All intrusion installations monitored by Campus Security must be compatible with the ERC's monitoring station (Surguard digital receiver using a modem communications format).  The intrusion installer will provide Campus Security with the make, model, panel software version number, and factory installer code of the alarm system in their written submission.  The following features on the intrusion detection system must be activated for the monitoring station to receive a signal: uploading turned on, double call timer turned on, and digital communicator turned on. 

*Note:  this policy is designed primarily to address operational guidelines for intrusion detection system.  A complete list of compulsory technical specifications is available from Campus Security or Physical Plant Services (reference Queen's University Standards, Division 16, Intrusion Detection Systems, Section 16.725).


Most intrusion detection systems communicate with the monitoring station using analog telephone lines sending digital signals.  Intrusion installers may be able to use an existing fax telephone line depending on its configuration.  All requests for new telephone line installations will be made with the Campus Security Operations Coordinator who will forward the request to the appropriate Departmental ITAdmin Rep. for processing.  Most installations can be completed within five business days of ITS Telecom receiving the request from the ITAdmin Rep.  Queen's ITS Telecom can be contacted directly at 533-7555 for additional information on phone line installation, costs, or technical requirements.


Intrusion installers are required to provide necessary instruction on basic alarm operation to the subscriber and their users. The intrusion installer will provide the subscriber with written instruction on the operation of the intrusion detection system. 

All intrusion detection systems should come with a minimum 1-year warranty on installed parts (not including batteries and transformers), a lifetime warranty on door contacts, and a one-year warranty on installation (labour).  Subscribers should ensure that their intrusion detection dealer meets these requirements and will service what they install.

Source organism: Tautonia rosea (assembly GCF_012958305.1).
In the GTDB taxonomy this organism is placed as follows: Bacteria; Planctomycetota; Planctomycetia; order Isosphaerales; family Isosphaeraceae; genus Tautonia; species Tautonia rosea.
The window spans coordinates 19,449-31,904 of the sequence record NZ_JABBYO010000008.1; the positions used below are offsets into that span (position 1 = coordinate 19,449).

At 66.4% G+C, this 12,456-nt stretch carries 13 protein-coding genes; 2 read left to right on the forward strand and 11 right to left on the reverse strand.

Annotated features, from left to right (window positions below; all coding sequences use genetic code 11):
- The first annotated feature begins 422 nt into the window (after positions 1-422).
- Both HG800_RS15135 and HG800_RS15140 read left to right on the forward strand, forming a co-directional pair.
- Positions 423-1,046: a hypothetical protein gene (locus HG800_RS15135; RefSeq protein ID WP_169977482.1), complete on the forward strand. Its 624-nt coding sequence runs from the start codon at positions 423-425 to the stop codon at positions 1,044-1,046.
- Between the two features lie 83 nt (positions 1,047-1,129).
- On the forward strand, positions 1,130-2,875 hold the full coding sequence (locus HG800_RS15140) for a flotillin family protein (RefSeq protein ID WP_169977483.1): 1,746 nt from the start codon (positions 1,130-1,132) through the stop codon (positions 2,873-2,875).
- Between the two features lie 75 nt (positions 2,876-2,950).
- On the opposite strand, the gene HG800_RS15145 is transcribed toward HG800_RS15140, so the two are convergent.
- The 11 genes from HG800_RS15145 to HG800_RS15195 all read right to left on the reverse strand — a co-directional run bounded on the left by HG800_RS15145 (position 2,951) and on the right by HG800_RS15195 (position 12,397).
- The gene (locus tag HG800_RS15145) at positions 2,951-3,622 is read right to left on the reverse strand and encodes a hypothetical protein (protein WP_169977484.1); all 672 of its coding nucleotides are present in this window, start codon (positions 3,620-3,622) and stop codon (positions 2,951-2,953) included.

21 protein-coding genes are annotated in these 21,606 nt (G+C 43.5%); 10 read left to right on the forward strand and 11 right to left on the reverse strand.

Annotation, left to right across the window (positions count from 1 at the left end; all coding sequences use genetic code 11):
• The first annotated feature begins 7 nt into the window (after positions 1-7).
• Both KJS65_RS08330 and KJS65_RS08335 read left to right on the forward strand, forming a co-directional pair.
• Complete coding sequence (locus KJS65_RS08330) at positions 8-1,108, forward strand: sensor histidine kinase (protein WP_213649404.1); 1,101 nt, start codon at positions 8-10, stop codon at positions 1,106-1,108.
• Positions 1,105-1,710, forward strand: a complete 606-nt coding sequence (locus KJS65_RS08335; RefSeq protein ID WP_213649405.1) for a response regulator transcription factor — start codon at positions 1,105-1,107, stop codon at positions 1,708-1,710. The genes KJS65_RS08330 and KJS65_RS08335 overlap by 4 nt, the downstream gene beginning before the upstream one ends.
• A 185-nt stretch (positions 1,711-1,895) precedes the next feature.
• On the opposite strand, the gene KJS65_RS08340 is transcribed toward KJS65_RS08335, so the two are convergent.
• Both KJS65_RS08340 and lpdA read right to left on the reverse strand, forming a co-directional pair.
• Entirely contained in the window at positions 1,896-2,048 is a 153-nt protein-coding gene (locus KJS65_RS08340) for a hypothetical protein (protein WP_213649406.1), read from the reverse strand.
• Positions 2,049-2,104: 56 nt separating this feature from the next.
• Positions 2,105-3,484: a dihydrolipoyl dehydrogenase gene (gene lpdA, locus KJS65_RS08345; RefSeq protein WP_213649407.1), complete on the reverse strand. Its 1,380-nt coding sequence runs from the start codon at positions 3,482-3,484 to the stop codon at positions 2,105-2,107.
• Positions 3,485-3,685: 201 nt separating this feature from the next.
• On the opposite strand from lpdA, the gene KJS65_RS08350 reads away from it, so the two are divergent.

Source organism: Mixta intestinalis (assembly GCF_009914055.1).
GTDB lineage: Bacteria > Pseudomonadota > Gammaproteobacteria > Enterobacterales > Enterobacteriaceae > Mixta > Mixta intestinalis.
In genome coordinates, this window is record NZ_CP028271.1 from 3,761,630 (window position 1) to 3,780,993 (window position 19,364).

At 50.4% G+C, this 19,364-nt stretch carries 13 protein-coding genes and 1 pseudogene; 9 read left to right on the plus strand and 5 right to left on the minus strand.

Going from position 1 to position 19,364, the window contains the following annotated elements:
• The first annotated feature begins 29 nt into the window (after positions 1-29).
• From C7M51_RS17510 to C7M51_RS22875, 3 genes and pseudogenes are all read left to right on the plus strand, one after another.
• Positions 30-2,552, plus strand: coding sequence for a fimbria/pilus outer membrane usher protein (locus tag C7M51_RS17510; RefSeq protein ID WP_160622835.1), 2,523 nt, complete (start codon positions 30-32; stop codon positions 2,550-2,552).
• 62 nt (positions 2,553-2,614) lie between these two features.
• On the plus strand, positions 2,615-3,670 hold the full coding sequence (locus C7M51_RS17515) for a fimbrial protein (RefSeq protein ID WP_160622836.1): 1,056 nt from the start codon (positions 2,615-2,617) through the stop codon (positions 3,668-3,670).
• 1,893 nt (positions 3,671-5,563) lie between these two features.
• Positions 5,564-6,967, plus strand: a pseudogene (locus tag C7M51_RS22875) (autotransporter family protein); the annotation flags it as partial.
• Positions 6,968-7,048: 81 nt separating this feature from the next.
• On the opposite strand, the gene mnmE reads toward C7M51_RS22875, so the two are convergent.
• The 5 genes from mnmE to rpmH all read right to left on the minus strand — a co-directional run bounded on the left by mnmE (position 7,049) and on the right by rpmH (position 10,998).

Subscribers are reminded that once an intrusion detection system is purchased it becomes the property of that university department or organization.  In most cases your existing system can be moved and reinstalled if the department moves to a new location (consult with your Physical Plant Services Area Manager and your intrusion installer). 

Subscribers are required to provide Campus Security with any keys or cards required to access the alarmed area (check with the Campus Security Operations Coordinator to determine if Security already possesses keys or cards to access the alarmed area). 

Once the intrusion detection system is installed and is operational, the intrusion installer is required to notify the Campus Security Operations Coordinator who will conduct an inspection of the system to ensure it meets the stated requirements.  If the system meets standards and passes inspection, the Campus Security Operations Coordinator will install a Campus Security user code to operate the intrusion detection system.


The alarm monitoring station initiates the emergency response to intrusion detection activations. 

Campus Security's Emergency Report Centre can provide 24-hour alarm monitoring for your intrusion detection system.  The one-time set up fee is $400 for a basic installation and $100 for each additional partition. Currently, there is no monthly or ongoing fee for this service.  

Subscribers are responsible for providing a minimum of three alarmed area contact names, including work and home numbers, and an E-mail address for routine correspondence by Campus Security.  Subscribers are also required to provide a confidential pass code for alarm verification (ERC Monitoring only). 

Monitoring by ERC will begin when the installation is complete and the alarm installer and subscriber have provided the Campus Security Operations Coordinator with the necessary information complete alarm account.   


Subscribers are responsible for the operation of their intrusion detection system once it has been installed.   

Subscribers are required to ensure that their users operate the intrusion detection system correctly.  Your intrusion installer is your primary resource for instruction on alarm operation.  Subscribers should ensure that the alarm installer provides clear, simple instructions, and a hands-on training demonstration for operating the intrusion detection system.  

These instructions should address the following areas of intrusion detection operation: 

·        Users are required to ensure that the alarmed area is clear of other users before arming the intrusion detection system. 

·        Users are required to ensure that all zones in the alarmed area are secure prior to arming the intrusion detection system. 

·        Users must have a code to arm and disarm the intrusion detection system.